RIT Professor Andrew Davidhazy Captures Beauty and Science in Award-Winning Image
Photo among winning entries of International Science & Engineering Visualization Challenge
Oct. 6, 2008
by Kelly Downs
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An image of a rapidly spinning string, shot by Andrew Davidhazy, department chair of imaging and photographic technology at Rochester Institute of Technology, won an honorable mention in the photography category of the sixth annual International Science and Engineering Visualization Challenge.
The National Science Foundation along with the journal Science, published by the American Association for the Advancement of Science (AAAS), co-sponsored the challenge. Participants were asked to submit visualizations that would intrigue, explain and educate. More than 180 entries were received from illustrators, photographers, computer programmers and graphics specialists from 21 countries.
To create the visual effect in String Vibrations, Davidhazy took a cotton string and tied one end to a tiny electric motor and the other to a small weight. The camera exposure time was about two seconds.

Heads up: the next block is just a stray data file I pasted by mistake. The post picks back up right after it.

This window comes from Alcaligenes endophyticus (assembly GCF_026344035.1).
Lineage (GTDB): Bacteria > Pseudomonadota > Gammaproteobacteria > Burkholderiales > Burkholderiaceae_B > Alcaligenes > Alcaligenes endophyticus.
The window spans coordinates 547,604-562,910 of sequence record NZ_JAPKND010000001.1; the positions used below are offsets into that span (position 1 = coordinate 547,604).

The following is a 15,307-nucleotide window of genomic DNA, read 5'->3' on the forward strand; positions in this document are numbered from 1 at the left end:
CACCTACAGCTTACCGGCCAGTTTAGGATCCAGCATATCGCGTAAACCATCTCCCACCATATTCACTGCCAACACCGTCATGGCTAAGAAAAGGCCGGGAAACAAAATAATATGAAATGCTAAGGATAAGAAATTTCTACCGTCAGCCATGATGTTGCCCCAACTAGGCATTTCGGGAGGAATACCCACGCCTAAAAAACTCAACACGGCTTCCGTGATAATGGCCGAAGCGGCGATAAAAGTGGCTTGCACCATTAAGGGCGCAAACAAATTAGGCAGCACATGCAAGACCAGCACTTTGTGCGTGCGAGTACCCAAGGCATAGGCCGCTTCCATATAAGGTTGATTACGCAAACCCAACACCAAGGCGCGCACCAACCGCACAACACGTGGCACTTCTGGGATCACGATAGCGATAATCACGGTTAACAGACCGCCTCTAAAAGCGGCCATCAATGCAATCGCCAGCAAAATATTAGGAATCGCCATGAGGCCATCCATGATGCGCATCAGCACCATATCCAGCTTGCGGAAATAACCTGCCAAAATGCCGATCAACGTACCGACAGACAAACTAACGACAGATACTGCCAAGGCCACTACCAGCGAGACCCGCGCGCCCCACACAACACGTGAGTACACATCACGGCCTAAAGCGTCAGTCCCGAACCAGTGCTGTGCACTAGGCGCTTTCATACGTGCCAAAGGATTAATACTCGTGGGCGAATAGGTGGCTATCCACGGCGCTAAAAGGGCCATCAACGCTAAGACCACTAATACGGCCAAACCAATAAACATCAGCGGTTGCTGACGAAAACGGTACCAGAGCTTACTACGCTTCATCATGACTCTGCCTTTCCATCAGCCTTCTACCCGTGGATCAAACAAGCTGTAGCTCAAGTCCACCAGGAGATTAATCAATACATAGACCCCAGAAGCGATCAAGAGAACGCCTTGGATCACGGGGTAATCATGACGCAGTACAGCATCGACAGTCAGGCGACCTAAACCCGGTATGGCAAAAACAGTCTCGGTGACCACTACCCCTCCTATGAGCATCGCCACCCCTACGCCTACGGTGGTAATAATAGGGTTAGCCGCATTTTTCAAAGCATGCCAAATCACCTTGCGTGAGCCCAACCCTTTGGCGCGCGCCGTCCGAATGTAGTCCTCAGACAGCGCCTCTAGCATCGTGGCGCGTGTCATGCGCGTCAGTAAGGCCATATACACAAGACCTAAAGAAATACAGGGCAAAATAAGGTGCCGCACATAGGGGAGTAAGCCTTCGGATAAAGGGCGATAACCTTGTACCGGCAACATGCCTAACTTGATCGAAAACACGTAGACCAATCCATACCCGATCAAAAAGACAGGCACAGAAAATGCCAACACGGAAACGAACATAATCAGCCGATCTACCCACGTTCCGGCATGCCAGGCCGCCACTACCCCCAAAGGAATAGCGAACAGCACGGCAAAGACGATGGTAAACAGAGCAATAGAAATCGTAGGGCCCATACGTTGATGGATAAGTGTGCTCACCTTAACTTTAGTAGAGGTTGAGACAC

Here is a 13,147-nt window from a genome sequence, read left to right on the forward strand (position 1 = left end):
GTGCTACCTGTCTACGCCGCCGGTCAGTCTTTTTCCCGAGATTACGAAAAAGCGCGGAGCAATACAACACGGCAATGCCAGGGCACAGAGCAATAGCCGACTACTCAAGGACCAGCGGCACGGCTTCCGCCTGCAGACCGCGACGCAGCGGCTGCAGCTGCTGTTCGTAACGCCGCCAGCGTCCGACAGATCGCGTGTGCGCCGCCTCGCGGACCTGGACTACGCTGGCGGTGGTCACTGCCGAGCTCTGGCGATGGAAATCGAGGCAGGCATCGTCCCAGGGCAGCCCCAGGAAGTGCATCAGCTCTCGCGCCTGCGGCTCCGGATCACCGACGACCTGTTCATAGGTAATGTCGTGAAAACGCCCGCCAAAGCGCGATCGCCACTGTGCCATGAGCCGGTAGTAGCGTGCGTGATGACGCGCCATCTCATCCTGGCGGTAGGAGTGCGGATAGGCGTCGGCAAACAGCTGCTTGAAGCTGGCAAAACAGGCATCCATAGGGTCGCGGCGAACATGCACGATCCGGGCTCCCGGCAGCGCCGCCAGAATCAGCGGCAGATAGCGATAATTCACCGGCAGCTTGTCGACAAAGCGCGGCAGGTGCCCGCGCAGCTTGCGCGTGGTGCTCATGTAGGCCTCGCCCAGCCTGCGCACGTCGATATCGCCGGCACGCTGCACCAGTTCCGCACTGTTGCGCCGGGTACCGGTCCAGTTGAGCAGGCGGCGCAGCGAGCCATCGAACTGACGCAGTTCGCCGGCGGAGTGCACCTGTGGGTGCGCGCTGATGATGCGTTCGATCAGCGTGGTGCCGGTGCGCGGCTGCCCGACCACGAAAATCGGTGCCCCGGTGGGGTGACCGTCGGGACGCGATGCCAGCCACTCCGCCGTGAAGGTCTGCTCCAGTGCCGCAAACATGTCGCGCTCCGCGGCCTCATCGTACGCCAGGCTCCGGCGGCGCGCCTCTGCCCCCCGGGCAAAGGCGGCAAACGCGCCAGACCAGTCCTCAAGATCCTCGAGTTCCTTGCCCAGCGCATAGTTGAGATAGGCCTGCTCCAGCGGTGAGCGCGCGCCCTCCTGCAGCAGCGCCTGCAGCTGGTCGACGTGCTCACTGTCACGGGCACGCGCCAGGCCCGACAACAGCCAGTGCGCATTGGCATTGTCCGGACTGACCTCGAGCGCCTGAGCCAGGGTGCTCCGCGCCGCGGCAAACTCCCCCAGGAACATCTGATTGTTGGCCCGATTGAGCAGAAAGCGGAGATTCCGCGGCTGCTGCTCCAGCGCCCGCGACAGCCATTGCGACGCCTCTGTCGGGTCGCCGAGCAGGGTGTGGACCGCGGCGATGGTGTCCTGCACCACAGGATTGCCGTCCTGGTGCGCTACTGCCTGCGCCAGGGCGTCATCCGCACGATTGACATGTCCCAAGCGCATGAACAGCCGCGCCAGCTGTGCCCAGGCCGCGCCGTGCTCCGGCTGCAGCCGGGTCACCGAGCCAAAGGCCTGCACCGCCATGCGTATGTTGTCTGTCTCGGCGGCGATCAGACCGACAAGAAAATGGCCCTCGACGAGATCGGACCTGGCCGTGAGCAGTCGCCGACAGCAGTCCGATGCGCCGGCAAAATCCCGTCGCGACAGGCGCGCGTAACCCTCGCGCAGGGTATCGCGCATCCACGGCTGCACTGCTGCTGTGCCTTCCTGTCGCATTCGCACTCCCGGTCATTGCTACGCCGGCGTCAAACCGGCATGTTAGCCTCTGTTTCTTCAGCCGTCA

“The vibrating string appeared to have volume in the final image even though it was just a single string whirling in space,” says Davidhazy. “This was because the string delivered uneven amounts of exposure to the camera sensor as it rotated depending on whether it was traveling toward, away or across the camera’s lens. This created variations in exposure giving rise to brightness differences in the image. In effect, the moving string had become its own shutter.”
All of the winning entries can be seen on the National Science Foundation Web site, the Science Web site and in the Sept. 26 issue of Science magazine. Awards were given out in photography, illustrations, informational graphics, non-interactive media and interactive media.
Jeff Nesbit, director of the National Science Foundation’s Office of Legislative and Public Affairs praised the winners saying, “These visualizations are aids to understanding, keys to insight and tools for learning. They explain complex phenomena to the public, let researchers view their subjects from new perspectives and most importantly, spark the imaginations of students everywhere. We are indebted to these extraordinary individuals and very talented teams.”